The third republic saw the re-birth of parliamentary democracy in Ghana. The elections that were organized in 1979 saw five gallant women entering parliament. They did contribute to discussions on a variety of national issues thereby justifying their presence in the House.
The Provisional National Defence Council, the last military government in Ghana (and hopefully the last in the history of Ghana), saw the rebirth of vigorous women's participation in politics. Ama Aidoo, Joyce Aryee, Aanaa Enin, Efua Sutherland Addy, Gertrude Zakaria, Mary Grant and Vida Yeboah were some of the women whose influence and contribution helped the sustenance of the Council. (Nketiah, 2005)
It is worthy of mention that there has never been any legislation in Ghana (especially in the post -colonial era) debarring women from taking part in politics.
In all the instances of constitutional rule, for example, sexual equality in terms of the enjoyment of rights including the right to participate in politics had all been guaranteed. In military regimes, too, there was no dichotomy between the rights enjoyed by men on the one hand and the rights enjoyed by women on the other. In dealing with realistic and practical situations, however, constitutional guarantees of equality before the law, equality in respect of political participation and in the enjoyment of rights do not count for much. This is especially true when these guarantees have little or no effect on traditional and customary law.
With the notable exception of the regimes of Kwame Nkrumah and Jerry John Rawlings virtually no governmental efforts were made in the 1957-1992 period to place women in the mainstream of national political activity. One can, to a considerable degree, therefore, say that both traditional systems and contemporary political systems of the post-colonial era have not acted to encourage women to take part in active politics albeit covertly.
The activities of non-governmental and other feminist-oriented organisations especially in the post -1975 period played a role in the re-awakening of both government and women themselves as far as political participation was concerned. This is one of the interpretations that can be given to the upsurge of women in politics in the 1981 -1992 period.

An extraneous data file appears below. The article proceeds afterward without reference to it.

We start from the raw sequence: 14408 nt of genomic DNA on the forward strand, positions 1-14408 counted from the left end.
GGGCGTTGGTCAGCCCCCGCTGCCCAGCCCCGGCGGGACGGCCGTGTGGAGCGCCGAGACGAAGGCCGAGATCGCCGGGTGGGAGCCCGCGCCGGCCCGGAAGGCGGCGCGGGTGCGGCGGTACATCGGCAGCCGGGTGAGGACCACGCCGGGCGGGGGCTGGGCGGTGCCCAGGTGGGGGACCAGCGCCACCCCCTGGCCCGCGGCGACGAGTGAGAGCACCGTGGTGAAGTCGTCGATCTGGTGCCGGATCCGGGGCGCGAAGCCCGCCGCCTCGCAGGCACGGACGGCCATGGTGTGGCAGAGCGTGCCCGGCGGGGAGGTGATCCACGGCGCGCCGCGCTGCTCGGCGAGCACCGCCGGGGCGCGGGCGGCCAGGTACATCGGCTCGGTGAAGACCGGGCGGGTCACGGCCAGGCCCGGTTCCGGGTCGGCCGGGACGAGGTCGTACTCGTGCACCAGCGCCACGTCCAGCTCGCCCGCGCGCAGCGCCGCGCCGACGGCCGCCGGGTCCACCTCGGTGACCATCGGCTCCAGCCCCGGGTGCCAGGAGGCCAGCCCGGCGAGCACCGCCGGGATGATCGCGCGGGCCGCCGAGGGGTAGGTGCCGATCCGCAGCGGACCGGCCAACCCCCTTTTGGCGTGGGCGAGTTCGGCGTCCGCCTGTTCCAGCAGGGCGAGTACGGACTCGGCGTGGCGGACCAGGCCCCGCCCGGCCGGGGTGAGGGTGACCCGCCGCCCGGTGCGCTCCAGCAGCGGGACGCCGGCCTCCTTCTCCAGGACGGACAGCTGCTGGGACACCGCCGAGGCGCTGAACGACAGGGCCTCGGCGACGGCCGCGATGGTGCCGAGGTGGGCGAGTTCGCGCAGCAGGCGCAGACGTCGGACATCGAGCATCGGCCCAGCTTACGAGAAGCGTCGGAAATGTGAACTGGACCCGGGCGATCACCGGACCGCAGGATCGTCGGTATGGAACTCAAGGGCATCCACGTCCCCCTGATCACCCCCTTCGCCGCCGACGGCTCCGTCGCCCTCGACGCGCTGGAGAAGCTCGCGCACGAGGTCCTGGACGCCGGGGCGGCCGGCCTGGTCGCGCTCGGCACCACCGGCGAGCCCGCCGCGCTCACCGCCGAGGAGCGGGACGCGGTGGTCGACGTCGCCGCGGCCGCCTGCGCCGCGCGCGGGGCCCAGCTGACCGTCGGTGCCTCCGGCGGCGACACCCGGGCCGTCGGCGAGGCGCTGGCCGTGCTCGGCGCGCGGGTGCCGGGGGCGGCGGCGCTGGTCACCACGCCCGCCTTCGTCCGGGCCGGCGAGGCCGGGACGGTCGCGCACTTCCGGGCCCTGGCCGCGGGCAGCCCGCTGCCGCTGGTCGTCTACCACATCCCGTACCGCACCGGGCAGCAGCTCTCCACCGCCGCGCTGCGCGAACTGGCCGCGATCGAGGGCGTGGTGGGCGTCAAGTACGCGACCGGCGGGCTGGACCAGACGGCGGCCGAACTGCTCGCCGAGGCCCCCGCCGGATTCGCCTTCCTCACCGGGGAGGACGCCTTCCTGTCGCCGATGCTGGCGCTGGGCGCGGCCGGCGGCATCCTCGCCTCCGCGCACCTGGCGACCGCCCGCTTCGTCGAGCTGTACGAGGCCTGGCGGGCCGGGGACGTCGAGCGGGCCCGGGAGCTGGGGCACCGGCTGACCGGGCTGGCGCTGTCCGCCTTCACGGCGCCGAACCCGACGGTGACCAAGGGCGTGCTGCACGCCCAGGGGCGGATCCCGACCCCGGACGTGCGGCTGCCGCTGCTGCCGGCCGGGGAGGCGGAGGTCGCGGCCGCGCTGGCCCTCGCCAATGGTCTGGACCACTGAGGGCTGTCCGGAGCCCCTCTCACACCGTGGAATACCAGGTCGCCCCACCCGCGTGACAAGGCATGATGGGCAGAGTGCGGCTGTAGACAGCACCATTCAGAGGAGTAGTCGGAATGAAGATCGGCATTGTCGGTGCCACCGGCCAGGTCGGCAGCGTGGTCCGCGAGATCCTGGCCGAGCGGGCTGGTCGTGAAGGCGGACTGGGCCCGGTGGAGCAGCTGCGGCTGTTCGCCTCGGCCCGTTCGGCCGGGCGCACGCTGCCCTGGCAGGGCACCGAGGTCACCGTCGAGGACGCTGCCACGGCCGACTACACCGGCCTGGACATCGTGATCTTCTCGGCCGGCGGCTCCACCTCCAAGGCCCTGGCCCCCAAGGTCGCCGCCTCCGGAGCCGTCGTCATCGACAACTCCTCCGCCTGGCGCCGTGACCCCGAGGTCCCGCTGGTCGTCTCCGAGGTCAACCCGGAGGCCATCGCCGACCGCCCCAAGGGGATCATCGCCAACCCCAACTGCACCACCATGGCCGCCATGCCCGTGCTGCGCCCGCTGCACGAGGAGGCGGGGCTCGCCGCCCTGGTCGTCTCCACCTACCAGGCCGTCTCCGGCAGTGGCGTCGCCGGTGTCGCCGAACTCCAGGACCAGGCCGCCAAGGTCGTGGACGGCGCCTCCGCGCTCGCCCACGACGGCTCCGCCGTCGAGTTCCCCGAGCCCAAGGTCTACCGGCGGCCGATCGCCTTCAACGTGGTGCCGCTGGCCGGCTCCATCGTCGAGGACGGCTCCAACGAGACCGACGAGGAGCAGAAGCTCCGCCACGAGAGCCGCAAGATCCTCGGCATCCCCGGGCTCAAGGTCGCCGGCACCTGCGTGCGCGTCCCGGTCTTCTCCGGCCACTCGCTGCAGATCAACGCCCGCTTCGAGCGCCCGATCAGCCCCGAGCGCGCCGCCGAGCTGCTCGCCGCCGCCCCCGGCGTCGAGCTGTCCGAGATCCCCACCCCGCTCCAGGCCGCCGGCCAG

Another aspect of the question of women's involvement in politics in Ghana in the 1957-1992 period which accounts for differences in the treatment of women is the peculiar nature of the regime or government. It can be said that the treatment of women under the various regimes depended on the degree of elitism in the government. In the military governments of the National Liberation Council, National Redemption Council and Supreme Military Council which were very elitist, women were to a very large extent not made an integral part of government and this affected their political standing. This is because under those regimes the only way one could play a part in politics was to be a part, directly or indirectly, of the government. This is in view of the fact that political opposition was not guaranteed under those regimes. In fact, political opposition was proscribed. Viewed from another perspective, one can say that it was only those in government who could take part in politics. The second and third republican regimes also had semblances of elitism. The intellectual elite were predominant in the former whilst the old political elite dominated the latter. What perhaps provided some respite for women was the presence in those regimes of parliaments that afforded all citizens, including women, the opportunity to occupy seats and partake in deliberations. This saw some women taking up those opportunities. The difference between all the governments mentioned above on one hand and the governments of Nkrumah an